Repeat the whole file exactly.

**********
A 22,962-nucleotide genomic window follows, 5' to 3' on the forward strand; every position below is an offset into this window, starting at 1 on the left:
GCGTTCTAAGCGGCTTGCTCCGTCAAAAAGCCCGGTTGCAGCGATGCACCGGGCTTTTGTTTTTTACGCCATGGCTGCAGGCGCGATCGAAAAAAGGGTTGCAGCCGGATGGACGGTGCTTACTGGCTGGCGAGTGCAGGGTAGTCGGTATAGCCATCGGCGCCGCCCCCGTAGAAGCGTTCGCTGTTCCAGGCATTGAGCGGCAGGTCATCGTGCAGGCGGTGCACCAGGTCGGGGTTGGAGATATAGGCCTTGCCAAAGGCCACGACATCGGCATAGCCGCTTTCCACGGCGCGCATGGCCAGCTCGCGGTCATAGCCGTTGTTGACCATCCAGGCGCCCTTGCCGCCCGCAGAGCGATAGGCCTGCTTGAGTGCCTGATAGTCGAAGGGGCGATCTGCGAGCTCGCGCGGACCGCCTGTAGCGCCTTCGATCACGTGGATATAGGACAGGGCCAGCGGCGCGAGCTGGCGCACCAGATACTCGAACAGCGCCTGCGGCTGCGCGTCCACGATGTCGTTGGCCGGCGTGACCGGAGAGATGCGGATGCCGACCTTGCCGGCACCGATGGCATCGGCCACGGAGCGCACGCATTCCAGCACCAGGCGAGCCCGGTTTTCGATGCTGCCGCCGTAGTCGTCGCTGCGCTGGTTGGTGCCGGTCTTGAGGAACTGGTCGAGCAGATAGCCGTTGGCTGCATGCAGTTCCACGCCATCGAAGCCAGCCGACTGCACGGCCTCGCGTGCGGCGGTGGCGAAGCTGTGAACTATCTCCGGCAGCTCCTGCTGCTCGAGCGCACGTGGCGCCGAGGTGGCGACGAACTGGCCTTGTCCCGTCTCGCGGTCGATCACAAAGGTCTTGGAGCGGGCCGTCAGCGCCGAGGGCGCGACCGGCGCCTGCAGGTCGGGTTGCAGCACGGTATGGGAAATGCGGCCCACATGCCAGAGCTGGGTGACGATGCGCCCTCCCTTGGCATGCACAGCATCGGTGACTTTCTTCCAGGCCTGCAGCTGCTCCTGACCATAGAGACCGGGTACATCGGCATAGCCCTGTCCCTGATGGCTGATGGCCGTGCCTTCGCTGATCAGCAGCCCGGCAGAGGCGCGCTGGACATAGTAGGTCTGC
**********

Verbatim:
A 22,962-nucleotide genomic window follows, 5' to 3' on the forward strand; every position below is an offset into this window, starting at 1 on the left:
GCGTTCTAAGCGGCTTGCTCCGTCAAAAAGCCCGGTTGCAGCGATGCACCGGGCTTTTGTTTTTTACGCCATGGCTGCAGGCGCGATCGAAAAAAGGGTTGCAGCCGGATGGACGGTGCTTACTGGCTGGCGAGTGCAGGGTAGTCGGTATAGCCATCGGCGCCGCCCCCGTAGAAGCGTTCGCTGTTCCAGGCATTGAGCGGCAGGTCATCGTGCAGGCGGTGCACCAGGTCGGGGTTGGAGATATAGGCCTTGCCAAAGGCCACGACATCGGCATAGCCGCTTTCCACGGCGCGCATGGCCAGCTCGCGGTCATAGCCGTTGTTGACCATCCAGGCGCCCTTGCCGCCCGCAGAGCGATAGGCCTGCTTGAGTGCCTGATAGTCGAAGGGGCGATCTGCGAGCTCGCGCGGACCGCCTGTAGCGCCTTCGATCACGTGGATATAGGACAGGGCCAGCGGCGCGAGCTGGCGCACCAGATACTCGAACAGCGCCTGCGGCTGCGCGTCCACGATGTCGTTGGCCGGCGTGACCGGAGAGATGCGGATGCCGACCTTGCCGGCACCGATGGCATCGGCCACGGAGCGCACGCATTCCAGCACCAGGCGAGCCCGGTTTTCGATGCTGCCGCCGTAGTCGTCGCTGCGCTGGTTGGTGCCGGTCTTGAGGAACTGGTCGAGCAGATAGCCGTTGGCTGCATGCAGTTCCACGCCATCGAAGCCAGCCGACTGCACGGCCTCGCGTGCGGCGGTGGCGAAGCTGTGAACTATCTCCGGCAGCTCCTGCTGCTCGAGCGCACGTGGCGCCGAGGTGGCGACGAACTGGCCTTGTCCCGTCTCGCGGTCGATCACAAAGGTCTTGGAGCGGGCCGTCAGCGCCGAGGGCGCGACCGGCGCCTGCAGGTCGGGTTGCAGCACGGTATGGGAAATGCGGCCCACATGCCAGAGCTGGGTGACGATGCGCCCTCCCTTGGCATGCACAGCATCGGTGACTTTCTTCCAGGCCTGCAGCTGCTCCTGACCATAGAGACCGGGTACATCGGCATAGCCCTGTCCCTGATGGCTGATGGCCGTGCCTTCGCTGATCAGCAGCCCGGCAGAGGCGCGCTGGACATAGTAGGTCTGC